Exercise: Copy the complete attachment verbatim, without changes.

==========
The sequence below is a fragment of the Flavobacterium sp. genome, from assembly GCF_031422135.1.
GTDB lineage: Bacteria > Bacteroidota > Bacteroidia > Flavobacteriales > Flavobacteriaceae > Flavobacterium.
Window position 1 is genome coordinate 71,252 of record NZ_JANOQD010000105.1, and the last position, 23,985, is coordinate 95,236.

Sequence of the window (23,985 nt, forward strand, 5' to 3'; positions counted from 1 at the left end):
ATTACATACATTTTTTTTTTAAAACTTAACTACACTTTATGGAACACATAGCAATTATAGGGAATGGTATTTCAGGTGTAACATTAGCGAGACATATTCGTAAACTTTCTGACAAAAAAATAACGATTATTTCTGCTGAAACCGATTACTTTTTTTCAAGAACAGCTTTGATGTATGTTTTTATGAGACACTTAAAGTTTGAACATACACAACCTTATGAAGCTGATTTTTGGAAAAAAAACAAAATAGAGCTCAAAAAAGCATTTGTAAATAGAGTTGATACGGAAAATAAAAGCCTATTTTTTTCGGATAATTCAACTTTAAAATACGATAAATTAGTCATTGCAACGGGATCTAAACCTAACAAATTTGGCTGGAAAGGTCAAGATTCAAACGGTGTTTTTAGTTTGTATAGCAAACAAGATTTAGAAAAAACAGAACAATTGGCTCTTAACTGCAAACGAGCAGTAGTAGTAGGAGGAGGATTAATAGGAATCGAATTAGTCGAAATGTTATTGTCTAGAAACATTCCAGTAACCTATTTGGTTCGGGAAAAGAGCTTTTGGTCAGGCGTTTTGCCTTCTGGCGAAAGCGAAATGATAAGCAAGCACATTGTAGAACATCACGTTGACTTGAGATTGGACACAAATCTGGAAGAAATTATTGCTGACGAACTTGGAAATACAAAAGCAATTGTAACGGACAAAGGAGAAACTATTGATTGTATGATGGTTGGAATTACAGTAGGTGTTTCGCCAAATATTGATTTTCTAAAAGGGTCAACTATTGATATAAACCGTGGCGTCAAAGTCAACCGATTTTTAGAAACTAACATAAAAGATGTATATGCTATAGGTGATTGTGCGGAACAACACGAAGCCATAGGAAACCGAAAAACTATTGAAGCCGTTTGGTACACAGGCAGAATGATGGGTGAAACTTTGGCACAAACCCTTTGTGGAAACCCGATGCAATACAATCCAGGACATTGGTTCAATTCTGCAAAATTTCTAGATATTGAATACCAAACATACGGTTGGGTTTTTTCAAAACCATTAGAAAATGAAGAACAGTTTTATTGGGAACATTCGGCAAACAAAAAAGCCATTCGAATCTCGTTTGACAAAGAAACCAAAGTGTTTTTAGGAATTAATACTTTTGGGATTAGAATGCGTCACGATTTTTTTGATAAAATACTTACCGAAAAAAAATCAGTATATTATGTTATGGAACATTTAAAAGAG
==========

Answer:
The sequence below is a fragment of the Flavobacterium sp. genome, from assembly GCF_031422135.1.
GTDB lineage: Bacteria > Bacteroidota > Bacteroidia > Flavobacteriales > Flavobacteriaceae > Flavobacterium.
Window position 1 is genome coordinate 71,252 of record NZ_JANOQD010000105.1, and the last position, 23,985, is coordinate 95,236.

Sequence of the window (23,985 nt, forward strand, 5' to 3'; positions counted from 1 at the left end):
ATTACATACATTTTTTTTTTAAAACTTAACTACACTTTATGGAACACATAGCAATTATAGGGAATGGTATTTCAGGTGTAACATTAGCGAGACATATTCGTAAACTTTCTGACAAAAAAATAACGATTATTTCTGCTGAAACCGATTACTTTTTTTCAAGAACAGCTTTGATGTATGTTTTTATGAGACACTTAAAGTTTGAACATACACAACCTTATGAAGCTGATTTTTGGAAAAAAAACAAAATAGAGCTCAAAAAAGCATTTGTAAATAGAGTTGATACGGAAAATAAAAGCCTATTTTTTTCGGATAATTCAACTTTAAAATACGATAAATTAGTCATTGCAACGGGATCTAAACCTAACAAATTTGGCTGGAAAGGTCAAGATTCAAACGGTGTTTTTAGTTTGTATAGCAAACAAGATTTAGAAAAAACAGAACAATTGGCTCTTAACTGCAAACGAGCAGTAGTAGTAGGAGGAGGATTAATAGGAATCGAATTAGTCGAAATGTTATTGTCTAGAAACATTCCAGTAACCTATTTGGTTCGGGAAAAGAGCTTTTGGTCAGGCGTTTTGCCTTCTGGCGAAAGCGAAATGATAAGCAAGCACATTGTAGAACATCACGTTGACTTGAGATTGGACACAAATCTGGAAGAAATTATTGCTGACGAACTTGGAAATACAAAAGCAATTGTAACGGACAAAGGAGAAACTATTGATTGTATGATGGTTGGAATTACAGTAGGTGTTTCGCCAAATATTGATTTTCTAAAAGGGTCAACTATTGATATAAACCGTGGCGTCAAAGTCAACCGATTTTTAGAAACTAACATAAAAGATGTATATGCTATAGGTGATTGTGCGGAACAACACGAAGCCATAGGAAACCGAAAAACTATTGAAGCCGTTTGGTACACAGGCAGAATGATGGGTGAAACTTTGGCACAAACCCTTTGTGGAAACCCGATGCAATACAATCCAGGACATTGGTTCAATTCTGCAAAATTTCTAGATATTGAATACCAAACATACGGTTGGGTTTTTTCAAAACCATTAGAAAATGAAGAACAGTTTTATTGGGAACATTCGGCAAACAAAAAAGCCATTCGAATCTCGTTTGACAAAGAAACCAAAGTGTTTTTAGGAATTAATACTTTTGGGATTAGAATGCGTCACGATTTTTTTGATAAAATACTTACCGAAAAAAAATCAGTATATTATGTTATGGAACATTTAAAAGAG